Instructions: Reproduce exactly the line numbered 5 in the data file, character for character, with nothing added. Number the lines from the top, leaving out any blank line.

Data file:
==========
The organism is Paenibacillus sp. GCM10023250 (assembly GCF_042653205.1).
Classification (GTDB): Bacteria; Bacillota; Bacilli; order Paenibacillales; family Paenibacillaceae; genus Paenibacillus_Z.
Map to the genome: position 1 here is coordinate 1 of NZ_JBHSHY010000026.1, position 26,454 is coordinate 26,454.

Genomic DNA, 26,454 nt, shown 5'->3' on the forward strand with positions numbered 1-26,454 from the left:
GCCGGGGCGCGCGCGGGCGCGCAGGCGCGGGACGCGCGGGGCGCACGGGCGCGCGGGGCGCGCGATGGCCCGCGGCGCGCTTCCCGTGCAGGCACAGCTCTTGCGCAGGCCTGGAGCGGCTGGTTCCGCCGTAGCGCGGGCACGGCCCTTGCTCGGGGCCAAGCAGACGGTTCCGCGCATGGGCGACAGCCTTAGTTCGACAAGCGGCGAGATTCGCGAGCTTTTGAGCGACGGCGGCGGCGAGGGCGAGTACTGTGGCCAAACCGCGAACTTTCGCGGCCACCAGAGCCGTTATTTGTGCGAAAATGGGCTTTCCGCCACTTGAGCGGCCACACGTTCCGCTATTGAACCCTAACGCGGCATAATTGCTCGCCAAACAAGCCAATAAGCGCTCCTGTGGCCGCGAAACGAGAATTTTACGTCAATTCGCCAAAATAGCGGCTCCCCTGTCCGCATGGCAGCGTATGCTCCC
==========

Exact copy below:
GCCGGGGCGCGCGCGGGCGCGCAGGCGCGGGACGCGCGGGGCGCACGGGCGCGCGGGGCGCGCGATGGCCCGCGGCGCGCTTCCCGTGCAGGCACAGCTCTTGCGCAGGCCTGGAGCGGCTGGTTCCGCCGTAGCGCGGGCACGGCCCTTGCTCGGGGCCAAGCAGACGGTTCCGCGCATGGGCGACAGCCTTAGTTCGACAAGCGGCGAGATTCGCGAGCTTTTGAGCGACGGCGGCGGCGAGGGCGAGTACTGTGGCCAAACCGCGAACTTTCGCGGCCACCAGAGCCGTTATTTGTGCGAAAATGGGCTTTCCGCCACTTGAGCGGCCACACGTTCCGCTATTGAACCCTAACGCGGCATAATTGCTCGCCAAACAAGCCAATAAGCGCTCCTGTGGCCGCGAAACGAGAATTTTACGTCAATTCGCCAAAATAGCGGCTCCCCTGTCCGCATGGCAGCGTATGCTCCC